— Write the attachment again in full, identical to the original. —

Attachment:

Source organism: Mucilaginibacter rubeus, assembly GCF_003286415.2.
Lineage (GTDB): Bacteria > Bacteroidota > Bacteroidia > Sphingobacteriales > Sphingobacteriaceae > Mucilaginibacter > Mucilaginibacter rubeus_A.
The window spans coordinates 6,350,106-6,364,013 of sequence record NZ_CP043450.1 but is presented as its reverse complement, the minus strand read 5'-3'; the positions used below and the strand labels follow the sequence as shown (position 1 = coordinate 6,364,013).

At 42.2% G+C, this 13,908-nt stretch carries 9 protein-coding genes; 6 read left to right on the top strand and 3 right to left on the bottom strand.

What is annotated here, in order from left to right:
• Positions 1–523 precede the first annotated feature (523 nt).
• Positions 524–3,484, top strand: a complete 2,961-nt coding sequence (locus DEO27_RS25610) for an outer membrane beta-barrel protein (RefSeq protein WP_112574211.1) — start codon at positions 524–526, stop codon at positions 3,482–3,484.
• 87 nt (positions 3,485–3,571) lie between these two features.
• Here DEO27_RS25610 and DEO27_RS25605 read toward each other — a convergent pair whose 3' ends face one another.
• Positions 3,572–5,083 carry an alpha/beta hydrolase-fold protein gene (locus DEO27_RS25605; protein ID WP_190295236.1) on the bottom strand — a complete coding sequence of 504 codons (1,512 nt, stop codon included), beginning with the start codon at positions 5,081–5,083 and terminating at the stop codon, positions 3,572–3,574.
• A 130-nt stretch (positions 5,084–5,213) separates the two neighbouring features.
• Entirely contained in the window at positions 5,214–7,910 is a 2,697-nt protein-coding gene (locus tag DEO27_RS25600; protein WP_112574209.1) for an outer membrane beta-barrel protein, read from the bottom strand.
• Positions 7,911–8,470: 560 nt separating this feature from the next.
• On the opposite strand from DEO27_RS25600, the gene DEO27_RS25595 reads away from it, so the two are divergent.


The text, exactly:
Source organism: Mucilaginibacter rubeus, assembly GCF_003286415.2.
Lineage (GTDB): Bacteria > Bacteroidota > Bacteroidia > Sphingobacteriales > Sphingobacteriaceae > Mucilaginibacter > Mucilaginibacter rubeus_A.
The window spans coordinates 6,350,106-6,364,013 of sequence record NZ_CP043450.1 but is presented as its reverse complement, the minus strand read 5'-3'; the positions used below and the strand labels follow the sequence as shown (position 1 = coordinate 6,364,013).

At 42.2% G+C, this 13,908-nt stretch carries 9 protein-coding genes; 6 read left to right on the top strand and 3 right to left on the bottom strand.

What is annotated here, in order from left to right:
• Positions 1–523 precede the first annotated feature (523 nt).
• Positions 524–3,484, top strand: a complete 2,961-nt coding sequence (locus DEO27_RS25610) for an outer membrane beta-barrel protein (RefSeq protein WP_112574211.1) — start codon at positions 524–526, stop codon at positions 3,482–3,484.
• 87 nt (positions 3,485–3,571) lie between these two features.
• Here DEO27_RS25610 and DEO27_RS25605 read toward each other — a convergent pair whose 3' ends face one another.
• Positions 3,572–5,083 carry an alpha/beta hydrolase-fold protein gene (locus DEO27_RS25605; protein ID WP_190295236.1) on the bottom strand — a complete coding sequence of 504 codons (1,512 nt, stop codon included), beginning with the start codon at positions 5,081–5,083 and terminating at the stop codon, positions 3,572–3,574.
• A 130-nt stretch (positions 5,084–5,213) separates the two neighbouring features.
• Entirely contained in the window at positions 5,214–7,910 is a 2,697-nt protein-coding gene (locus tag DEO27_RS25600; protein WP_112574209.1) for an outer membrane beta-barrel protein, read from the bottom strand.
• Positions 7,911–8,470: 560 nt separating this feature from the next.
• On the opposite strand from DEO27_RS25600, the gene DEO27_RS25595 reads away from it, so the two are divergent.